Shealy v. Algernon Blair, Inc.

Annotate this Case

250 S.C. 106 (1967)

156 S.E.2d 646

Walter SHEALY, Respondent, v. ALGERNON BLAIR, INC. and United States Fidelity & Guaranty Company, Appellants.


Supreme Court of South Carolina.

August 22, 1967.

*107 Bernard Manning, Esq., of Columbia, for Appellants.

*108 Norbert A. Theodore, Esq., of Columbia, for Respondent.

August 22, 1967.


This is a workmen's compensation case. The appeal is by the employer from an order of the circuit court affirming the opinion and award of the South Carolina Industrial Commission, which affirmed and adopted the opinion and award of the hearing commissioner directing the payment of weekly compensation to claimant.

*109 The employer challenges the opinion and award of the Commission upon the two-fold ground that it requires the payment of compensation without a supporting finding of fact that the claimant suffered a disability, as defined by Section 72-10, Code of 1962, and without any substantial evidence on which such a finding could be based.

Claimant, age 65, was employed by Algernon Blair, Inc., as foreman of a cement finishing crew. While at work on July 20, 1965, he fell from a low scaffold, sustaining a mild concussion and a sprained neck. He was discharged by his employer on July 30, 1965. In the meantime, according to his testimony, he had suffered periodic pain and dizziness but had lost neither time from work nor wages. He testified that he knew of no reason for his discharge, and none was assigned by his employer. The only other testimony on this point was that his discharge was for unsatisfactory service antedating and not connected with his injury.

"Disability" is defined by Section 72-10, id., as "incapacity because of injury to earn the wages which the employee was receiving at the time of injury in the same or any other employment." Under Section 72-152, id., compensation for partial disability is based upon a percentage of the difference between the average weekly wages earned by the employee before the injury and "the average weekly wages which he is able to earn thereafter, * * *."

The Commission found that claimant's average wage at the time of his injury was $100.00 per week, but it did not declare the extent of his incapacity, if any, to earn such wages after the injury. Nor did it determine the average weekly wages which claimant was able to earn after his injury. Instead of making these essential findings, the Commission adopted the expedient of ordering the employer to pay compensation at the maximum weekly rate for total disability, taking "credit for the periods of time claimant worked and earned wages."

It is the duty of the Commission to make specific findings upon which a claimant's entitlement to compensation may rest and upon which the amount of *110 compensation due him may be calculated by one of the statutory formulae. We have held that awards without such specific findings do not comply with the requirements of the act and are illegal. Dameron v. Spartan Mills, 211 S.C. 217, 44 S.E. (2d) 465; Poole v. E.I. du Pont de Nemours & Co., 227 S.C. 232, 87 S.E. (2d) 640. Only the Commission is authorized to pass upon the weight of the evidence in a workmen's compensation case, and it is proper to remand a case to it for required findings where the record contains evidence from which such findings may be made. Drake v. Raybestos-Manhattan, Inc., 241 S.C. 116, 127 S.E. (2d) 288. However, a claimant has the burden of proving the facts essential to his right to compensation, and an award may not be based upon conjecture or speculation. Coleman v. Quality Concrete Products, Inc., 245 S.C. 625, 142 S.E. (2d) 43; Herndon v. Morgan Mills, Inc., 246 S.C. 201, 143 S.E. (2d) 376. Where the only reasonable inference from the record is that the claimant has failed to sustain this burden, it would be futile to remand the case. An award which is without support in the evidence should be reversed on appeal whether or not it is legally sufficient as to form and content.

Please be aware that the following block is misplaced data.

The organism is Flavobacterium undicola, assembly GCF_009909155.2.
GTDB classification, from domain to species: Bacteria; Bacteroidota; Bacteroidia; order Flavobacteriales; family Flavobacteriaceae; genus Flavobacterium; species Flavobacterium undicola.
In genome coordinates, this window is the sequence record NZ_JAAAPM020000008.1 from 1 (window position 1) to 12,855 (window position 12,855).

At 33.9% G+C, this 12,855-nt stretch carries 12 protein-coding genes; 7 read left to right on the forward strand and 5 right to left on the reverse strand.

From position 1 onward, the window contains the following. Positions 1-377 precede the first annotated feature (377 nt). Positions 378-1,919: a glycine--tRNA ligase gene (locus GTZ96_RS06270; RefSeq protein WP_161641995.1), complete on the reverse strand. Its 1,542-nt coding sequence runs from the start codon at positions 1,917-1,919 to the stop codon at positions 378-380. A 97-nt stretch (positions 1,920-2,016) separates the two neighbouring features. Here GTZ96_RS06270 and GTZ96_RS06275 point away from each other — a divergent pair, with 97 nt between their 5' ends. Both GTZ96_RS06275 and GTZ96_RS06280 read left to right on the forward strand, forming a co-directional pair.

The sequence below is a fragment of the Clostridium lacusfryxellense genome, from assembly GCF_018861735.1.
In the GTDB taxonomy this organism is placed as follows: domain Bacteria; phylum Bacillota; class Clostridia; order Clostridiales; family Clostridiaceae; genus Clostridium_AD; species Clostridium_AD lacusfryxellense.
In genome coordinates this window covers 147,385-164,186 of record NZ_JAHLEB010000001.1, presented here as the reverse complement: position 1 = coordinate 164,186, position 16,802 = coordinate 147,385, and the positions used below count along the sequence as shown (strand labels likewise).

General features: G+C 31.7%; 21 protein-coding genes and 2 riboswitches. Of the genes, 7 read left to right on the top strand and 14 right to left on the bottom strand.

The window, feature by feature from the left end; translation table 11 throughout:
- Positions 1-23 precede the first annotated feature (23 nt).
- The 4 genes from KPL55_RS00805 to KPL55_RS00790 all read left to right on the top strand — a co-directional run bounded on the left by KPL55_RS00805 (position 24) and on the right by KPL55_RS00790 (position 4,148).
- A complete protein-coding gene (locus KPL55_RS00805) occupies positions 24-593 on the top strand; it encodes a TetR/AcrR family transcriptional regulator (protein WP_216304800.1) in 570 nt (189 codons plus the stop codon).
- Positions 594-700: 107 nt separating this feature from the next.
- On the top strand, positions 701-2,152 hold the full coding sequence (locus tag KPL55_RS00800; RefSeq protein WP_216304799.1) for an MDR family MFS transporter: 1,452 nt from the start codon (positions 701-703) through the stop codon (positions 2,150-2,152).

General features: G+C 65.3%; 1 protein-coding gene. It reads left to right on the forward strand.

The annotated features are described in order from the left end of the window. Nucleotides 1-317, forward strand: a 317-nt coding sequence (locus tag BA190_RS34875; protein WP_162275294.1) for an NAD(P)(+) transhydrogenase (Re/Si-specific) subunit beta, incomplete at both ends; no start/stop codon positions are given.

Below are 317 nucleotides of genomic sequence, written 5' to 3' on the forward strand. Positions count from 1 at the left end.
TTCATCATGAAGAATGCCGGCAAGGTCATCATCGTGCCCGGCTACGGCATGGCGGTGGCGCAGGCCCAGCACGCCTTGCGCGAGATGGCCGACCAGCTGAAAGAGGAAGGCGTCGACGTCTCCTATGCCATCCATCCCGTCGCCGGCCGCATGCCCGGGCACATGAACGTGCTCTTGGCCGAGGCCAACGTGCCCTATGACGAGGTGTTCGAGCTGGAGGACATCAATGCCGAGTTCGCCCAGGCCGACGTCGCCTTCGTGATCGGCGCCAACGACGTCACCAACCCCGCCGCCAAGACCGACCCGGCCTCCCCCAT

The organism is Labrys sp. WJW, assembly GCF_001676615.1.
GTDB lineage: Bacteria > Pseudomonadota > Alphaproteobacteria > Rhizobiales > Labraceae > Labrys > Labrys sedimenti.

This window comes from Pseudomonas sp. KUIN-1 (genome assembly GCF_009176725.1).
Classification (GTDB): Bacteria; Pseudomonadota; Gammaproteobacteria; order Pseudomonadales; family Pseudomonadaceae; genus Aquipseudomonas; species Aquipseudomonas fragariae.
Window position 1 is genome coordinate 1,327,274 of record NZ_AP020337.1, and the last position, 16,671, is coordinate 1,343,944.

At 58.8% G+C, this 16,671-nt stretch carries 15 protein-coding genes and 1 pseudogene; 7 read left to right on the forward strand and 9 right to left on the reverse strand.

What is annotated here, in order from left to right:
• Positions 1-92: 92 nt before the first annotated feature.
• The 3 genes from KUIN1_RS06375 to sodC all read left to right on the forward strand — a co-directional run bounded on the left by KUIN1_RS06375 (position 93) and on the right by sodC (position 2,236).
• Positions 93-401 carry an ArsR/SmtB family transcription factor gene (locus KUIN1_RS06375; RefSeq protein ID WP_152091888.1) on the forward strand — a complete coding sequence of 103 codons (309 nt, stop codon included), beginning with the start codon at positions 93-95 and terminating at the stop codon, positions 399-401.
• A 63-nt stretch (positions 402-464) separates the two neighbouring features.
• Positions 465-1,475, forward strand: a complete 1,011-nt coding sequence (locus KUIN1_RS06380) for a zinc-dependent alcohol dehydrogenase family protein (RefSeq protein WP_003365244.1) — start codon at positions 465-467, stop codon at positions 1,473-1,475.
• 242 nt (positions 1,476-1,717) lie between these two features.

The medical testimony does not indicate a compensable disability. Claimant's own physicians thought that because of his complaints of dizziness, he should not climb scaffolds or ladders, but that he was, in the words of the first of these witnesses, "perfectly able to work on the ground."[1] The report of the employer's medical expert recognized that Shealy was uncomfortable at times but expressed the view that he was not incapacitated.

While claimant described his symptoms of pain and discomfort rather dramatically, he did not testify that he was unable to work. He refused to so state in answer to counsel's rather leading questions, "Q. Have you been able to work since then? A. Yes, sir. I've worked a couple of different *111 days, a couple of different times." Then, after claimant had described three cement finishing jobs of short duration which he had undertaken and completed, the following question was asked and answered: "Q. Have you been able to do any work besides that since the accident? Yes, sir. I worked two days I don't (know) the name of the company up here on at Roosevelt Village." Claimant was then asked whether that was all he had "done since the accident." In response he stated that he had done a job for Hancock Buick Co. for the agreed price of $720.00, out of which he paid the cost of material and labor.